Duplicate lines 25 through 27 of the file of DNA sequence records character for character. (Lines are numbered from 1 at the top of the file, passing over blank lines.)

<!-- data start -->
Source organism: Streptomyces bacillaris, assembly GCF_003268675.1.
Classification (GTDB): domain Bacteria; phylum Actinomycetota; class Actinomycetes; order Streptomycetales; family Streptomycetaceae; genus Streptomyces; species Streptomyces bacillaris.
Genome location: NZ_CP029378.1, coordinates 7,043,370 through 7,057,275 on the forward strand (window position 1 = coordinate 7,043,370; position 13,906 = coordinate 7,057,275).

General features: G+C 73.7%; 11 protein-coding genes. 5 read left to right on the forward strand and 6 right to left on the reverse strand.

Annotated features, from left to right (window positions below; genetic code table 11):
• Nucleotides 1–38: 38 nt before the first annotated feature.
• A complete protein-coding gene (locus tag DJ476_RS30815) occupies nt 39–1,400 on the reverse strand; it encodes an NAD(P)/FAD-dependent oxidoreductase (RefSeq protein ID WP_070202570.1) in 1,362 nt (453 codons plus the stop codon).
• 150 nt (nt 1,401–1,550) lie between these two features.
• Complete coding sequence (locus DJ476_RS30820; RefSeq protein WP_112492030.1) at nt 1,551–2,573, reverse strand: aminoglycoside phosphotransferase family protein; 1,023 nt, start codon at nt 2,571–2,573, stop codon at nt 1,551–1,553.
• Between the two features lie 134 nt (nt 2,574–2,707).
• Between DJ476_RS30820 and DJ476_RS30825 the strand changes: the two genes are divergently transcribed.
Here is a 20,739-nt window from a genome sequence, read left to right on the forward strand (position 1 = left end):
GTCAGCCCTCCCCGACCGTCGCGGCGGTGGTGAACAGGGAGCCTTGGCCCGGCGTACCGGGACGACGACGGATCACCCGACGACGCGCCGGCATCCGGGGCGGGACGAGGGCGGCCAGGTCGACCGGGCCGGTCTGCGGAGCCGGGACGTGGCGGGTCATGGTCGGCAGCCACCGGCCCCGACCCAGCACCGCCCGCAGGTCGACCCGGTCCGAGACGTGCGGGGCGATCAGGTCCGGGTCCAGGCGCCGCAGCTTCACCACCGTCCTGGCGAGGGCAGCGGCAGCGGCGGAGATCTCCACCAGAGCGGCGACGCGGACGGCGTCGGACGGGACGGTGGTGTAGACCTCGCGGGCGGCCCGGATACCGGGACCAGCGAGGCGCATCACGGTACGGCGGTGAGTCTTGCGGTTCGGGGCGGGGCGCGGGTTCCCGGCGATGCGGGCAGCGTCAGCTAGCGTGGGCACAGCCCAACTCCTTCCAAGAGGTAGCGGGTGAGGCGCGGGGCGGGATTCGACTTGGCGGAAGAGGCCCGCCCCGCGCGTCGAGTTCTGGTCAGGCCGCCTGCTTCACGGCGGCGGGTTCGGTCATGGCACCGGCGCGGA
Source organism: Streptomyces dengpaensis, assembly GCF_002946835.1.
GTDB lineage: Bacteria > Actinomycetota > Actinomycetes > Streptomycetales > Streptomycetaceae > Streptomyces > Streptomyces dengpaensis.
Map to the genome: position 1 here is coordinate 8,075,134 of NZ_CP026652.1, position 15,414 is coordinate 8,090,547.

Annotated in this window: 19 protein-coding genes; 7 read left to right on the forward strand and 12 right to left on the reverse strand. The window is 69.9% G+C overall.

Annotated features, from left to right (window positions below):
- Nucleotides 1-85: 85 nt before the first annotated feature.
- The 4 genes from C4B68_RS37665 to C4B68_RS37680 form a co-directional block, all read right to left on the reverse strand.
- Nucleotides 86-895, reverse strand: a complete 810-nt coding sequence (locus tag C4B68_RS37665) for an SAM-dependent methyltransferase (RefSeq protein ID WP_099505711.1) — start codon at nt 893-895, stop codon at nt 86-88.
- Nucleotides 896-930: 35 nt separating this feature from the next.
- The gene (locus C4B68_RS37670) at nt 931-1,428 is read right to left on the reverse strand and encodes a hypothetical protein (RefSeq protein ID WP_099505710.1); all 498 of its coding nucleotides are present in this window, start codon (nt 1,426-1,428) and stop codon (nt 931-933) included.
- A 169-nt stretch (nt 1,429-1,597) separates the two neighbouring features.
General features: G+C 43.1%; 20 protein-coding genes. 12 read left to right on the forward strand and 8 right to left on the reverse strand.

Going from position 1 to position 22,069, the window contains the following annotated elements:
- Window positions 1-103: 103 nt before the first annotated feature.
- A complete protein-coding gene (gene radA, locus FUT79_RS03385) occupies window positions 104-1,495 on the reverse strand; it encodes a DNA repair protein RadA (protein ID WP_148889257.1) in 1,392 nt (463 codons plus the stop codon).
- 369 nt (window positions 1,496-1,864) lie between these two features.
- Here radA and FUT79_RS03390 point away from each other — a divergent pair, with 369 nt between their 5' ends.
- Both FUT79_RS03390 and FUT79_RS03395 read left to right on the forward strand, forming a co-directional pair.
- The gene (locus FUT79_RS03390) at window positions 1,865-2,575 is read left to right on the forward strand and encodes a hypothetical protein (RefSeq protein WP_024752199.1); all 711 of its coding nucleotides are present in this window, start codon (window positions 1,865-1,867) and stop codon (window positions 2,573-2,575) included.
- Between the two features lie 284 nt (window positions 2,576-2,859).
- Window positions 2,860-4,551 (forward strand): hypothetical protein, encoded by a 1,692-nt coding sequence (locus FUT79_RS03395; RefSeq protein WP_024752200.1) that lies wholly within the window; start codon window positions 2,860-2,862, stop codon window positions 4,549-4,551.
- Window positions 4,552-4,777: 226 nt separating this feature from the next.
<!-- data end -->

General features: G+C 43.1%; 20 protein-coding genes. 12 read left to right on the forward strand and 8 right to left on the reverse strand.

Going from position 1 to position 22,069, the window contains the following annotated elements:
- Window positions 1-103: 103 nt before the first annotated feature.